GameFan Magazine (91 out of 100) (91%)
What gets me about Vectorman is not only the groundbreaking special effects, but the sheer size of the game. Vectorman is as deep as it is long, delivering a mega-dose of vertical and horizontal platforming. Vectorman himself is one of the coolest "feeling" characters I've ever played and the control is pinpoint accurate. The only thing I wish V-Man had is more enemies. While the ones in there are good, I'd love to have seen more.Nov 1995 · Genesis
Video Games & Computer Entertainment (9 out of 10) (90%)
About to get rid of that Genesis in favor of a next-generation system? Don't act too rashly, kid, or you just might miss one of the coolest 16-bit games to be released this year --- a thoroughly fun cart by the name of Vectorman.Nov 1995 · Genesis
Sega Power (90 out of 100) (90%)
The platform shoot-'em-up breathes again! Ground-breaking graphics resting on a BLEEDIN' GREAT GAME.Dec 1995 · Genesis · read review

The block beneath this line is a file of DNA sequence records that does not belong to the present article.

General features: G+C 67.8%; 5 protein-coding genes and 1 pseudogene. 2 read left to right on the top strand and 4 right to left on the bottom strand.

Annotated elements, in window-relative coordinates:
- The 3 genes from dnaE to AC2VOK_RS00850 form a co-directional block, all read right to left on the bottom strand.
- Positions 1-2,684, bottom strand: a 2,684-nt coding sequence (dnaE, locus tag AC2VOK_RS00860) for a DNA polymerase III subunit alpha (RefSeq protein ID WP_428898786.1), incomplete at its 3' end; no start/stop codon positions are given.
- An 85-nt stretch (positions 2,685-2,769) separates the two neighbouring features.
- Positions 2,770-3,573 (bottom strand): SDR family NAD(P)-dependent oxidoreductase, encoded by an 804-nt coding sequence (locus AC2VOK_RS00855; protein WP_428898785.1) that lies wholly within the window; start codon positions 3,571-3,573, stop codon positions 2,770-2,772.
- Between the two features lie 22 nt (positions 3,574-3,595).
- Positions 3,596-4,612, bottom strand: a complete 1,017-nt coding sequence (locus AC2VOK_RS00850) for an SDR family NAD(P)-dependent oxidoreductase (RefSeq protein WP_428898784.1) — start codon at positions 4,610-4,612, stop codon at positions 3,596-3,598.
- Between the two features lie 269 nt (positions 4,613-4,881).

Sega-16.com (9 out of 10) (90%)
Overall, this is one title that is a perfect blend of shooting and platforming that gives you the best of both worlds. The controls is as smooth as silk, as is the animation. The graphics on the whole are breathtaking and, just like the sound of the game, must be experienced to be appreciated.Jun 27th, 2004 · Genesis · read review
Electric Playground (9 out of 10) (90%)
Wow!!! What an incredible game! I caught a little of this action down at last May's E3 show but I was just not ready for this. Vectorman has got to be one of the slickest platform games ever released, for any system.1995 · Genesis · read review
Game Players (90 out of 100) (90%)